Of the population that would be dispossessed or displaced by the Indira Sagar dam on the Godavari river at Polavaram in Andhra Pradesh, the percentage of women far outnumbers that of men. Of the approximately 85,000 agricultural workers that stand to be displaced by the project, nearly 62 per cent are women, according to B. Venkat, State General Secretary, All India Agricultural Workers Union, AP chapter. Yet there is no recognition of women as the largest group among the displaced. Despite the high proportion of women among those affected, there exists virtually no voice that is representing women's views, whether for or against the project, in all the talk of displacement at Polavaram so far.
A local environment NGO, Sakti, has recently compiled excellent statistical information, a "demographic profile of people facing displacement under Indira Sagar (Polavaram) village wise" with a map showing the sumbergence zone. It mentions SC, ST, BC households, and the population whose homes or livelihoods will be displaced in each case. But nowhere does it give a break up in terms of gender. In early September, a book titled "Perspectives on Polavaram: a Major Irrigation Project on Godavari" published by Academic Foundation, Delhi, in collaboratiion with the World Wide Fund for Nature, 'Dialogue on Water, Food and Environment' project, and Sakti was released in Hyderabad. It has virtually all perspectives - technological, legal, and political perspectives (it is meant to be a neutral exercise) - but in this 231-page book there is not a single article presening the gender perspective. And in state where the women's movement has had a significant history
It is also strange that none of the womens' organisations based in or operating from Hyderabad have taken a public view of the implications of the Polavaram dam on women. Either by way of research, or at seminars, or discussions; even at the level of engaging the state government, their voices are conspicuous by their absence. A few well-known persons from womens' organisations attended the one major meeting held in Khammam district this year, but little has come of it.
Picture: Dalit women at Karakagudem village, in Khammam district.
The Polavaram project's promises too are in languages men use and understand. All through my journey along Godavari, along these villages that might not be, men almost always speak of "R&R" and "package". Some of them, mostly the non-tribals, even talk of accepting their displacement if they get a good package - 'manchi packagi'. These are conversations that exclude women consistently. And throughout the area identified for submergence, women in the villages have more questions than the men. Deep down, they know that the men are likely to look at the project in terms that have no meaning for the women, like 'compensation'. In different castes and communities, they voice similar concerns - as women about to be affected greatly by plans that completely bypass them designed, planned, and implemented (largely) essentially by men.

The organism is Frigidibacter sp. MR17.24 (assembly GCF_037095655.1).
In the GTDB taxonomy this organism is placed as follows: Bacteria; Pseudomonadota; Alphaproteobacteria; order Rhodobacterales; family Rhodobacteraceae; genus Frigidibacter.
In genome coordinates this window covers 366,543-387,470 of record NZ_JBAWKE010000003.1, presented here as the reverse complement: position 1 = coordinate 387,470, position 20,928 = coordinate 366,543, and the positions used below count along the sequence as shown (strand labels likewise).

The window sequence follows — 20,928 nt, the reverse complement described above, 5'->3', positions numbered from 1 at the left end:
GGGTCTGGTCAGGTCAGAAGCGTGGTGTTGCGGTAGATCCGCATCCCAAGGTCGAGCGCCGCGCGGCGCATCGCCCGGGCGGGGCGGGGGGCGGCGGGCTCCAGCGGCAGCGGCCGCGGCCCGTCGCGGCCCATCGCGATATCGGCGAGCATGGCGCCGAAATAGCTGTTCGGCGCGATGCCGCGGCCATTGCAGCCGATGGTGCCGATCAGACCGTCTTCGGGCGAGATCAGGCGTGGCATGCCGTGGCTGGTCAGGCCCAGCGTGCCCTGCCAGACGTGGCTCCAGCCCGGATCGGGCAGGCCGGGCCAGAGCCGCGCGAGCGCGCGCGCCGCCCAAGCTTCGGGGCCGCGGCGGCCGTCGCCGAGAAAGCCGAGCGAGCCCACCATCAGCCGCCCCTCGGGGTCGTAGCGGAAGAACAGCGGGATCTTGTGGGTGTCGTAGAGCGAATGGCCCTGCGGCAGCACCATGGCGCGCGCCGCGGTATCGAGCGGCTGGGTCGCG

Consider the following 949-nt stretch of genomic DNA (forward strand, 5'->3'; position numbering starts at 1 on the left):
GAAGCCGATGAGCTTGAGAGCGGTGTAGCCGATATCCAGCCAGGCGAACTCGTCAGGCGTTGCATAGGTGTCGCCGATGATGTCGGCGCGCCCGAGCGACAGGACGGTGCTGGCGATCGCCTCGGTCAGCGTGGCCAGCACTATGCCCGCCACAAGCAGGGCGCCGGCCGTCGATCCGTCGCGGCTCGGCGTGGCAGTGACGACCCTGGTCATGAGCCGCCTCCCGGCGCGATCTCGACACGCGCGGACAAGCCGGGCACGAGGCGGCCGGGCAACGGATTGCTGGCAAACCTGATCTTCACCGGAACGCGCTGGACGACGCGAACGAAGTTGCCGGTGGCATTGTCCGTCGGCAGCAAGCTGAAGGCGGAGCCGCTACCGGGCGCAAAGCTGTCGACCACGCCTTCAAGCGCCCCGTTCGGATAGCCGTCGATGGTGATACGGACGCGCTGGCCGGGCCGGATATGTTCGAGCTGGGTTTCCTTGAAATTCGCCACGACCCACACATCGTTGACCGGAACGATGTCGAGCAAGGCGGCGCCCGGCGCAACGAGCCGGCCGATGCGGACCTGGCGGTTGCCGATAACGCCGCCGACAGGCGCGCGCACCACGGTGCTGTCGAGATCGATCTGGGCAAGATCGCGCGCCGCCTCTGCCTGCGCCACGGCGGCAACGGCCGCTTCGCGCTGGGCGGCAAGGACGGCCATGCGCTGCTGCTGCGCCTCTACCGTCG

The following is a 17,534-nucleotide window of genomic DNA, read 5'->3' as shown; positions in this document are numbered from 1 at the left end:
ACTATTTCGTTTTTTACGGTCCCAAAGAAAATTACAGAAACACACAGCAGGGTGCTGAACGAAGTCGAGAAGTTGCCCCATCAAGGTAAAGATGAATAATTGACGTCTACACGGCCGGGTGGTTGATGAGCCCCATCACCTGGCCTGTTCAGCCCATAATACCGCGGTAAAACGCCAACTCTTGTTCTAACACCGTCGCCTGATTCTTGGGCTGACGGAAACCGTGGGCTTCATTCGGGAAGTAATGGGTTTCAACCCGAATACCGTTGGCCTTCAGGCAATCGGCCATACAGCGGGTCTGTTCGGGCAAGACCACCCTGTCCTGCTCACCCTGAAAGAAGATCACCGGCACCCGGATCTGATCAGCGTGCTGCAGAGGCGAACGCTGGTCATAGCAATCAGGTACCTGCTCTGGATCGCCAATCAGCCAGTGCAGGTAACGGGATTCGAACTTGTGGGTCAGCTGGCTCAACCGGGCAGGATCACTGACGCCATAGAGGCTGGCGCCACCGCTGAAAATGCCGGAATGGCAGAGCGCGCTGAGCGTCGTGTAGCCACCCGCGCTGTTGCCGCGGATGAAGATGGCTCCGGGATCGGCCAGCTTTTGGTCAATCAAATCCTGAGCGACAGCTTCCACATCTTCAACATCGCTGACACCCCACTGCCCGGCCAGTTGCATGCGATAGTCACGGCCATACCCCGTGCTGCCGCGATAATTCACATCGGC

The promises, in any event, hold little meaning for the villagers. "Here since the last thirty years we have been asking for a hospital. Till date they did not build it for us. What is the guarantee they will give us all this somewhere else? At least this is our own area. We know it. We were born and brought up here", says Vijaya of Kathanapally, in East Godavari district. She adds, "This project is not for the people. That is what I understand. We do not know what they are doing in this project. All I know is that my village here will drown. Government people came for some survey. But they never told us what they were doing. What is this dam all about? They may have spoken to men here."
As I travel across Godavari, and move from one village to another, I often spot two women, sometimes a mother and daughter, at times, two friends, like this pair in Kondamodalu village who fish for hours starting at day break at the river with their saree as a net, on days when no vegetables arrive in the launches. They have learnt to make the most of their limited contexts. For instance, the health system. In the fourteen villages of Kondamodalu gram panchayat there is a single PHC and that too locked most time when I am there. If a woman were to deliver a child, she will have to be taken all the way to Devipatnam, some three or more hours on a boat if she were lucky to get the boat in time.
That women have had an intrinsic relationship with the river is of course a far cry in these matters. Their days are strongly related to the ebb and flow of Godavari. With dawn starts their first approach to the river, for water, to wash clothes, sometimes fish. But they have faced turbulences too, all this while on account of the same Godavari. Yet, all these years since independence, no governments, no department helped them this far when these upheavals happened. Instead, the women themselves found solutions. For instance, Kumari, from Kondamodalu village, who prides herself on a spotless clean home and a courtyard garden filled with gladioli and other blossoms, says, "We tend to keep few things, few utensils, for when Godavari comes we can quickly move to the hill top. When she recedes we come back to our homes."
The irony is that so many major projects that ignore women are carried out in the name of irrigation, never mind that a larger number of India's farm workers are women! For most of the women, the choices are simply handed down. A young woman from Devaragondi, at a rehabilitation colony construction site near Polavaram, said to me, "I do not like it here. I do not like these houses. They (includes the government officials and her husband) forced me to do this (work as construction labour on her own future home). What can I do? I am helpless. My husband will not listen to me."